In 1997 Briton John Elkington introduced the term (TBL) which is based on the principle that business entities have more to do with things other than profit-making. Here people (human capital) refer to the society where the business conducts its operations, planet (natural capital) refers to the sustainable environment practices, and profit is shared by all concerned.

As corporations aimed for growth through globalization and by acquiring the MNC status, many encountered new challenges that limited their growth and potential profits. Government rules and regulations, tariffs, environmental restrictions and work environment standards if not followed constitute labour exploitation. These are problems that cost millions of dollars to these MNCs. Some view that ethical issues as simply an additional cost on these MNCs, while others use CSR as a strategic tactic to gain public support for their presence in global markets.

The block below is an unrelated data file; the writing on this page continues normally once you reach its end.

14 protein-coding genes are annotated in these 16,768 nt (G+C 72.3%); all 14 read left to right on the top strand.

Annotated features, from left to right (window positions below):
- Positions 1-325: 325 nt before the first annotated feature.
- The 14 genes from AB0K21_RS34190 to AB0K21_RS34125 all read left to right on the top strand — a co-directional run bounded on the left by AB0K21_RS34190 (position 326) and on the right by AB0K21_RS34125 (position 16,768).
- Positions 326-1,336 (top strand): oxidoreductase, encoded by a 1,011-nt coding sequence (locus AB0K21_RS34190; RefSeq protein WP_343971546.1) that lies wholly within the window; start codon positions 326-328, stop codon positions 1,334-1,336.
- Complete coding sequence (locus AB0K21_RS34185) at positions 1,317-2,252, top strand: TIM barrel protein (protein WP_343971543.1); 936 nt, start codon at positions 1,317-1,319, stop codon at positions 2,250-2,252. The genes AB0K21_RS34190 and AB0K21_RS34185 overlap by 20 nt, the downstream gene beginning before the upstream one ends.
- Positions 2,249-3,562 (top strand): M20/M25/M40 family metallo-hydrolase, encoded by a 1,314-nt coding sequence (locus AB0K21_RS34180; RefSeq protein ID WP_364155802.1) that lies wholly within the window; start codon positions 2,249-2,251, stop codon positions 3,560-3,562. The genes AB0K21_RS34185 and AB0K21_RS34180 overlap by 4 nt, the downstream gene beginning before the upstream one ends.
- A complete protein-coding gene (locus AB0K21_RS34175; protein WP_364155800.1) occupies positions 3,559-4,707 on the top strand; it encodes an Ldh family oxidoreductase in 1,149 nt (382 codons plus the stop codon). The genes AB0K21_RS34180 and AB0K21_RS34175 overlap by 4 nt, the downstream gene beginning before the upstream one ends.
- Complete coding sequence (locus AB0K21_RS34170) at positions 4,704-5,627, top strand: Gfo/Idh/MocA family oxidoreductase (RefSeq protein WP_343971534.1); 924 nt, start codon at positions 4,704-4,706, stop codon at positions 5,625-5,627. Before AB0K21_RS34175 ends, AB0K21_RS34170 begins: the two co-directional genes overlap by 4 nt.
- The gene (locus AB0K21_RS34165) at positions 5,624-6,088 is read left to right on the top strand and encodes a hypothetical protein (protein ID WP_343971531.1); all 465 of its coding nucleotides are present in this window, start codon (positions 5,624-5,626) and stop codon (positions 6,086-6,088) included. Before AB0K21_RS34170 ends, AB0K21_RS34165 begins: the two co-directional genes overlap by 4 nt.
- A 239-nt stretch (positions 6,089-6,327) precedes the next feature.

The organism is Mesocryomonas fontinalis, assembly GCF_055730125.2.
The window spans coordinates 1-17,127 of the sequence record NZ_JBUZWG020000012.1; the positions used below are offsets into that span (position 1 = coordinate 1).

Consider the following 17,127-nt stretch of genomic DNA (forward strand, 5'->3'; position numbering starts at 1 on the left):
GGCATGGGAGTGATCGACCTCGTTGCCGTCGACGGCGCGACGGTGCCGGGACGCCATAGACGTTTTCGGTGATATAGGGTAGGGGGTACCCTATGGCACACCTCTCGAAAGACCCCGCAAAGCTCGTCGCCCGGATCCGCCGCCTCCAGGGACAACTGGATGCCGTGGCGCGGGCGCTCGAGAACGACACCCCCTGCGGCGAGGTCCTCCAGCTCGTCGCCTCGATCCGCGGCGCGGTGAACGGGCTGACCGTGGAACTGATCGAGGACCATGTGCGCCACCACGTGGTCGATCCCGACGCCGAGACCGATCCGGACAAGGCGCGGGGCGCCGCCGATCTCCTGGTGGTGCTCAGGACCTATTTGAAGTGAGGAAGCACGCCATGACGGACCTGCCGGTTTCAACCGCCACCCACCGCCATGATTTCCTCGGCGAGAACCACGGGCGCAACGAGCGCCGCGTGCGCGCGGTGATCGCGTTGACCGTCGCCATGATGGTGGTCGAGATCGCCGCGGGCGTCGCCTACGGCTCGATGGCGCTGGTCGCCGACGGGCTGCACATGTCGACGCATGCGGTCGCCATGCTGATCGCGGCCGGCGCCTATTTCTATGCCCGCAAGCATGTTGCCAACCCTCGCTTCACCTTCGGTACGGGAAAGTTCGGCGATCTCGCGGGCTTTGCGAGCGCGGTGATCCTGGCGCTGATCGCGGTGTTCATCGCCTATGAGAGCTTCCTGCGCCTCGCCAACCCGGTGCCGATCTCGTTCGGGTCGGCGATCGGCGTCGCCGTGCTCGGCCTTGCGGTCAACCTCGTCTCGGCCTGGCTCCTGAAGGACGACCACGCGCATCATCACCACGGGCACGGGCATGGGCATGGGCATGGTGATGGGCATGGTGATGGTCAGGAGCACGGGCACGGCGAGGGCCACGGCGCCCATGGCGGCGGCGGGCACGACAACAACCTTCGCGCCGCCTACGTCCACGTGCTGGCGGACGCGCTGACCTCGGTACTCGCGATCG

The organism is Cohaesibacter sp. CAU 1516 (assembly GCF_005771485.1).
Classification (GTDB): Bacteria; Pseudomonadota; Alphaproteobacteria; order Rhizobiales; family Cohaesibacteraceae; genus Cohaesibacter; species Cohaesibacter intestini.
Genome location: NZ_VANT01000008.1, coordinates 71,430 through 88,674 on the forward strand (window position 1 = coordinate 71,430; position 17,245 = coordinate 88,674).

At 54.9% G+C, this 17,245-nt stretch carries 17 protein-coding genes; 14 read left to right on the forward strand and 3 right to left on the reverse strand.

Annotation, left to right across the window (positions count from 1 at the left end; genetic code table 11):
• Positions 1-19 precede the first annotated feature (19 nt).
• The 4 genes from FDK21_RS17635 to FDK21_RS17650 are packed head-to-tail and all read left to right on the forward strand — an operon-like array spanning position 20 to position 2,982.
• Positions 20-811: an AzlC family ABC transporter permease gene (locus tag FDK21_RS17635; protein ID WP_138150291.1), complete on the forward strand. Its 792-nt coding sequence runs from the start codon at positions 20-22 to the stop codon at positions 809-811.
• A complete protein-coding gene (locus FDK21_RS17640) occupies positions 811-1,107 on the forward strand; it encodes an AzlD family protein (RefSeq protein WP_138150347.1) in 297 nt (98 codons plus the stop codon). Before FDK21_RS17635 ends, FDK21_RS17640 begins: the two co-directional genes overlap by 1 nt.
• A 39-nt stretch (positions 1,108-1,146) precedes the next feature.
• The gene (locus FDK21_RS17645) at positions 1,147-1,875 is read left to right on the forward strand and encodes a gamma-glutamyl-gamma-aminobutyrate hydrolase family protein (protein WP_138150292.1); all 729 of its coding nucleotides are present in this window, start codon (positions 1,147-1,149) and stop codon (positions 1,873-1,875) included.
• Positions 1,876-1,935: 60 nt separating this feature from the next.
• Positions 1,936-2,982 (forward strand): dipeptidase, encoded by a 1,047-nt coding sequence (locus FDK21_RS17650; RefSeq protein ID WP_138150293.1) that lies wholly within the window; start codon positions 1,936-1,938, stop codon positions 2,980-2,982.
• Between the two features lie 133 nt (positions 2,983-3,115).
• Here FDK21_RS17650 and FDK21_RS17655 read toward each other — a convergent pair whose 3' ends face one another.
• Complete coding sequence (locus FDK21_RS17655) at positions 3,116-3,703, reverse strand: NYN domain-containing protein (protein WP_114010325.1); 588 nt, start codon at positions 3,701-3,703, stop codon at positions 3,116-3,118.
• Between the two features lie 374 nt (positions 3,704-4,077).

Thus, helping them to sustain a competitive advantage, by using social contributions made by them, provide a subconscious level of advertising. Global competition places a particular pressure on MNCs. It examines not only their labour practices, but also their entire supply chain. From the perspective of CSR it is all government control[13].

Cadbury Greenbury and Hampel Committee reports of 1999 are considered the best code of corporate governance practice. Based on it, SEBI constituted a committee on corporate governance under the chairmanship of Kumar Mangalam Birla, to promote and raise the standard of corporate governance in respect of listed companies. SEBI considered the recommendation and amended the listing agreement by inserting Clause 49 in the listing agreement. These provisions could not prevent some catastrophe in the corporate governance of companies like Enron, WorldCom.